We’re independent. Always have been, always will be. We’re not owned by any corporation or aligned with any state. We choose the stories that we tell, and the way that we tell them.

We’re creative. We’re not interested in churning out breaking news stories on the hour, every hour. We believe that the best stories are the ones that come alive on the page, digging deeper into the issues that shape Southeast Asia – and bringing you along for the ride. From our dedicated designers to our new software development team, our commitment is to constantly challenge ourselves to find new ways of reaching out to our readers.

We’re open. Challenging governments, NGOs and businesses to be transparent with the public means nothing if we keep our own readers in the dark. That’s why we will be completely open about why we tell the stories that we tell – and how we pay for them. Work with us to build something that endures where many media fail, and decide with us exactly where that money is going.

Above all, we’re optimistic. And yeah, we know what you’re thinking. Faced with impending climate collapse, the rise of right-wing authoritarian governments across the world, widening wealth and income inequality and deepening divisions rooted in race or gender or creed, it’s hard not to open the papers and feel the weight of the world pressing down. But we wouldn’t be doing this if we didn’t believe that when people work together, they can make their little corner of the world a more just, open and equal place.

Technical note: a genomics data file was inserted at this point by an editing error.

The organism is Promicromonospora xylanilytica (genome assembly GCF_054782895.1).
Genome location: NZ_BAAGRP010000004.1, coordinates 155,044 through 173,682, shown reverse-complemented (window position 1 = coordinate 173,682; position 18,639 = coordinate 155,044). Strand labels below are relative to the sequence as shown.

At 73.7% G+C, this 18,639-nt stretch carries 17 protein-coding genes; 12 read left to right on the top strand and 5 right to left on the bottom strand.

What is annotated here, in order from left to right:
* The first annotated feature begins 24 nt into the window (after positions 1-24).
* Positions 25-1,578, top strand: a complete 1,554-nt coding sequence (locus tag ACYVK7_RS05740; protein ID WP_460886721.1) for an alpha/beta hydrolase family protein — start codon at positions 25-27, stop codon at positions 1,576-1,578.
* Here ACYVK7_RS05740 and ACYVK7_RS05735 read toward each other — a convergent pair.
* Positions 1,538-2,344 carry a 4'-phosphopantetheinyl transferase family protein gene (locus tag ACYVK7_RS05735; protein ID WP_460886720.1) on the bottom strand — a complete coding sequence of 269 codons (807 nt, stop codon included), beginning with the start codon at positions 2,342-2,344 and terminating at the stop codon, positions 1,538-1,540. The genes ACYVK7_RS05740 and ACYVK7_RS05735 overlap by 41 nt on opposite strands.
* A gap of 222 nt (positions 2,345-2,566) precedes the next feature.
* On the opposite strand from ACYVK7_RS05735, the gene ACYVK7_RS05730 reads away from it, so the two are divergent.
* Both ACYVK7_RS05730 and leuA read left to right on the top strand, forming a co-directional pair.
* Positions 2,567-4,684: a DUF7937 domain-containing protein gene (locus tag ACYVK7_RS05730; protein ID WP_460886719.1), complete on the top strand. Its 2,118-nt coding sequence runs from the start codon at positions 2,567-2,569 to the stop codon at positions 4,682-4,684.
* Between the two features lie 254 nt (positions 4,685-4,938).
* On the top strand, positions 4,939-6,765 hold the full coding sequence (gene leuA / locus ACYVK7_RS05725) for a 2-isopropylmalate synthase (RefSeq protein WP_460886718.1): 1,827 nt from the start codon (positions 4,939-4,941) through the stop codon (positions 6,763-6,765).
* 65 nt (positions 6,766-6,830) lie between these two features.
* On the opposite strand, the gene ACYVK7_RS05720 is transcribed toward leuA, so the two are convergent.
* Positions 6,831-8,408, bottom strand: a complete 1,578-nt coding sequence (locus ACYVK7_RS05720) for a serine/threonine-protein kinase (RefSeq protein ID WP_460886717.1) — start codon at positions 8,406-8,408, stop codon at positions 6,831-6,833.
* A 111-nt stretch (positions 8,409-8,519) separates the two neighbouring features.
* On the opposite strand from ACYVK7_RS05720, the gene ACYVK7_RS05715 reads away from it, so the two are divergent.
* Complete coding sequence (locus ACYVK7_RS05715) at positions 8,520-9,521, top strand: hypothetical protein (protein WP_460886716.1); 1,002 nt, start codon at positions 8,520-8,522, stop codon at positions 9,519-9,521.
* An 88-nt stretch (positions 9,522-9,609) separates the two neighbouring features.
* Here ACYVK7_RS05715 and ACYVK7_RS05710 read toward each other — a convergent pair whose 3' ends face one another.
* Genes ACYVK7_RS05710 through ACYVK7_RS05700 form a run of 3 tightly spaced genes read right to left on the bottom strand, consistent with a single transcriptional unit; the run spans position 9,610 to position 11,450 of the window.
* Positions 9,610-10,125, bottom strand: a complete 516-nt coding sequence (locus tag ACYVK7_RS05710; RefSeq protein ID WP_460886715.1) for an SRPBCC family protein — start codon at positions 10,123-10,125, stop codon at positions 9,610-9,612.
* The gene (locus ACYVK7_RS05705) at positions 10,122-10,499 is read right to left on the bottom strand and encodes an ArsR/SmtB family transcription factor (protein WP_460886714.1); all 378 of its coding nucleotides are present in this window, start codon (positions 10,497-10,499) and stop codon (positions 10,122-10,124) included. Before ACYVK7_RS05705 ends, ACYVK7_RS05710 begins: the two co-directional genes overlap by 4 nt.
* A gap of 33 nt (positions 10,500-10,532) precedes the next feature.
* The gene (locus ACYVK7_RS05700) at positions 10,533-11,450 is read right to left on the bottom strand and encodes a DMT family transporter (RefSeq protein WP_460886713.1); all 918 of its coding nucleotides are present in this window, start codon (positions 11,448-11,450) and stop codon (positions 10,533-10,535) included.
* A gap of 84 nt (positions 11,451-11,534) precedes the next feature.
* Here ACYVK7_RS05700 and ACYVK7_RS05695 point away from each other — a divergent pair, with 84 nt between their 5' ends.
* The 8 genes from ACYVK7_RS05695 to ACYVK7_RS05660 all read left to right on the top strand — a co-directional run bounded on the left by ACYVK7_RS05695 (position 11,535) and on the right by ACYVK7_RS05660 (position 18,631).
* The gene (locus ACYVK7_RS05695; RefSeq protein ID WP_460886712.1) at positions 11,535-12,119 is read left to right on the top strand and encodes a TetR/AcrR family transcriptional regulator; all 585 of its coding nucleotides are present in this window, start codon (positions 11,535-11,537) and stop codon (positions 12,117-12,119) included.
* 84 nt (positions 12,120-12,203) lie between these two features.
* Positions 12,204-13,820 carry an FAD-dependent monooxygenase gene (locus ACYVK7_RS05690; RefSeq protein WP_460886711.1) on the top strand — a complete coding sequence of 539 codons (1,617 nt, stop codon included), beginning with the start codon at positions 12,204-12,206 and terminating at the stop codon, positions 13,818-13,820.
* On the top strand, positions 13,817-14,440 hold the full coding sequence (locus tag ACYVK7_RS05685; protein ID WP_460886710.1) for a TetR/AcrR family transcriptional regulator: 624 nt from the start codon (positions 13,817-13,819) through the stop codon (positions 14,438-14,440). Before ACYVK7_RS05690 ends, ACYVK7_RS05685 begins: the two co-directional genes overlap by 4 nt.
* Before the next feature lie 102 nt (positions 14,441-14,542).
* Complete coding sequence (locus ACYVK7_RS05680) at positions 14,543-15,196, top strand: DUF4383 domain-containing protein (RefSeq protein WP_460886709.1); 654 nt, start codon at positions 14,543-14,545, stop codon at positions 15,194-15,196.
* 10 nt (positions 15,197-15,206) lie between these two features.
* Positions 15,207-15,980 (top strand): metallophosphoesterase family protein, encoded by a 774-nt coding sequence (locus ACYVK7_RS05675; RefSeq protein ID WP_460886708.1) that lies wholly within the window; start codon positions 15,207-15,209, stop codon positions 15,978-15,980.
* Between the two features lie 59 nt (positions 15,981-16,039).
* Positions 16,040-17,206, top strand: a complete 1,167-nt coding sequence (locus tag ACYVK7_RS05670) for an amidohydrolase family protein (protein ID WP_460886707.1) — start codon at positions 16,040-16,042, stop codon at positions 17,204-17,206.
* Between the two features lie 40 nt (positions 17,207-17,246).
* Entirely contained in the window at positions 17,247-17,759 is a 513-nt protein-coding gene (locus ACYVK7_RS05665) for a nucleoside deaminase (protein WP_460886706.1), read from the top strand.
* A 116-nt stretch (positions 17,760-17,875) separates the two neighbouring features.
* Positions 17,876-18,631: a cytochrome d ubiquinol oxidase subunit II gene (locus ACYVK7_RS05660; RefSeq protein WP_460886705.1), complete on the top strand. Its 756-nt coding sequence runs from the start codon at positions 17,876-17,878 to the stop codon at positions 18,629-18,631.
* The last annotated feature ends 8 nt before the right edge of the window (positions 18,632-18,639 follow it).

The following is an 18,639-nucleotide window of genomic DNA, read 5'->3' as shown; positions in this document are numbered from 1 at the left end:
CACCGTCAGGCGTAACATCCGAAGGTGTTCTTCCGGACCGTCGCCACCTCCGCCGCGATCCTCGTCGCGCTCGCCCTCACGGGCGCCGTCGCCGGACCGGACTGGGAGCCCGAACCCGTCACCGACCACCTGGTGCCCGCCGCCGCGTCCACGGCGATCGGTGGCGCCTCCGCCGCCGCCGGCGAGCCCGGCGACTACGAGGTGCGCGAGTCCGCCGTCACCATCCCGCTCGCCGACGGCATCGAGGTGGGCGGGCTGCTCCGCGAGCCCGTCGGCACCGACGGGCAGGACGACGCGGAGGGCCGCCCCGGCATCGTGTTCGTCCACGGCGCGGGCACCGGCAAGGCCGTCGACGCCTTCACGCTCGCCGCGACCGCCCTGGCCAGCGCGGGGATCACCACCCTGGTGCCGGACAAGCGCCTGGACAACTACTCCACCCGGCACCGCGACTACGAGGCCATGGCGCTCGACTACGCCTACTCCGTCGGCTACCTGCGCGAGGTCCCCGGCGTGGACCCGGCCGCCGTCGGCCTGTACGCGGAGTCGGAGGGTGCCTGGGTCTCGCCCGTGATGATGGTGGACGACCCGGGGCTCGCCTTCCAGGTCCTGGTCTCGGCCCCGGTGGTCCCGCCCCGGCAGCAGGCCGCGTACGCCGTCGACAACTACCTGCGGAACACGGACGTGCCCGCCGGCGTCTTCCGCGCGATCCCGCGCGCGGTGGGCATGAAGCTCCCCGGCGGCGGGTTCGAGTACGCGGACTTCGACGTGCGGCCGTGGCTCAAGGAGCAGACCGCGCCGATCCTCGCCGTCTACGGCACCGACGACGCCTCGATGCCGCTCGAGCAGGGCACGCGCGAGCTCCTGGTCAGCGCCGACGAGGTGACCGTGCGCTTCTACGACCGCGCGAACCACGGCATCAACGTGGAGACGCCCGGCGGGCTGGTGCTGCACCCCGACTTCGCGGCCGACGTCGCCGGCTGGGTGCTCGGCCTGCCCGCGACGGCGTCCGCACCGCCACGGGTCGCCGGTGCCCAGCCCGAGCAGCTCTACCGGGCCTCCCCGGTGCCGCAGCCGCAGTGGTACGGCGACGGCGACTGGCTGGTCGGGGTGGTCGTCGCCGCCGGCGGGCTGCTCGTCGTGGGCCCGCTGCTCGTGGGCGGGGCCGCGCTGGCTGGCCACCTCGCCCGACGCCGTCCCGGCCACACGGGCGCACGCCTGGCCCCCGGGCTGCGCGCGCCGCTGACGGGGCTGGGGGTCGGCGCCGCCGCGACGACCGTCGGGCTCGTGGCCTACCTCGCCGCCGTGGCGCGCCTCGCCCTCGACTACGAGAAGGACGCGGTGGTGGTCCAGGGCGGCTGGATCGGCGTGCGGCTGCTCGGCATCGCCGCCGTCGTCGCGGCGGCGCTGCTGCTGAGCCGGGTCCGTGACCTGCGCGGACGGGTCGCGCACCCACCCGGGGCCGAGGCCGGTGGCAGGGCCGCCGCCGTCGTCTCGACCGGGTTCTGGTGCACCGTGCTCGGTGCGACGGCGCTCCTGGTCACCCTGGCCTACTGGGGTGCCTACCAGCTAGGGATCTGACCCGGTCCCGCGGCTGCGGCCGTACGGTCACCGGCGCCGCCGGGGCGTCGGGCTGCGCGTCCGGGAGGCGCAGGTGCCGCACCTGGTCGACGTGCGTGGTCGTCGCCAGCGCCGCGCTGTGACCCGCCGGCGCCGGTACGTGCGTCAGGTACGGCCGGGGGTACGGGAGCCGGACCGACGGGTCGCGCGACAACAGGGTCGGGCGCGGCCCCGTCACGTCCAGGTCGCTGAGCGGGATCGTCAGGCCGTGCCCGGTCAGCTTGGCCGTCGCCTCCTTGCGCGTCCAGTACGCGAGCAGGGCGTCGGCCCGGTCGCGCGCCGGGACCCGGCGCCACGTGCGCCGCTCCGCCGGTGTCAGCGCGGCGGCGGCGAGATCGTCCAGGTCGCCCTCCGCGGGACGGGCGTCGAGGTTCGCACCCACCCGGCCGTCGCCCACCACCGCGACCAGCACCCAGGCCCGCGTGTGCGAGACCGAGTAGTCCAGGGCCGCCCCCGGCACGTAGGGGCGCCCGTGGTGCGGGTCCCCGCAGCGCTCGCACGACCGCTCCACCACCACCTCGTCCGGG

And that’s why we can’t do this without you. We believe that across the globe is a community of people who care deeply about social justice, environmental action and press freedom – and who will join in to help make those ideals a reality. We’re not just holding our hand out – we need your voice to play a vital role in building Southeast Asia Globe into a leading space for progressive causes in the region. Tell us what stories the mainstream media is missing. Share with us the causes that matter most to you, and how we can champion those causes not just across Southeast Asia, but the world.

Our vision is clear. By 2025, we want to be recognised for building a great space for outstanding journalists from across the region to explore new ways of telling Southeast Asia’s most vital stories. Let’s bring together a community of engaged and loyal members who want to help reshape the media rather than just read it. And we want to reach a point where our readers, not advertisers, are the ones working to support our shared vision of an inclusive media.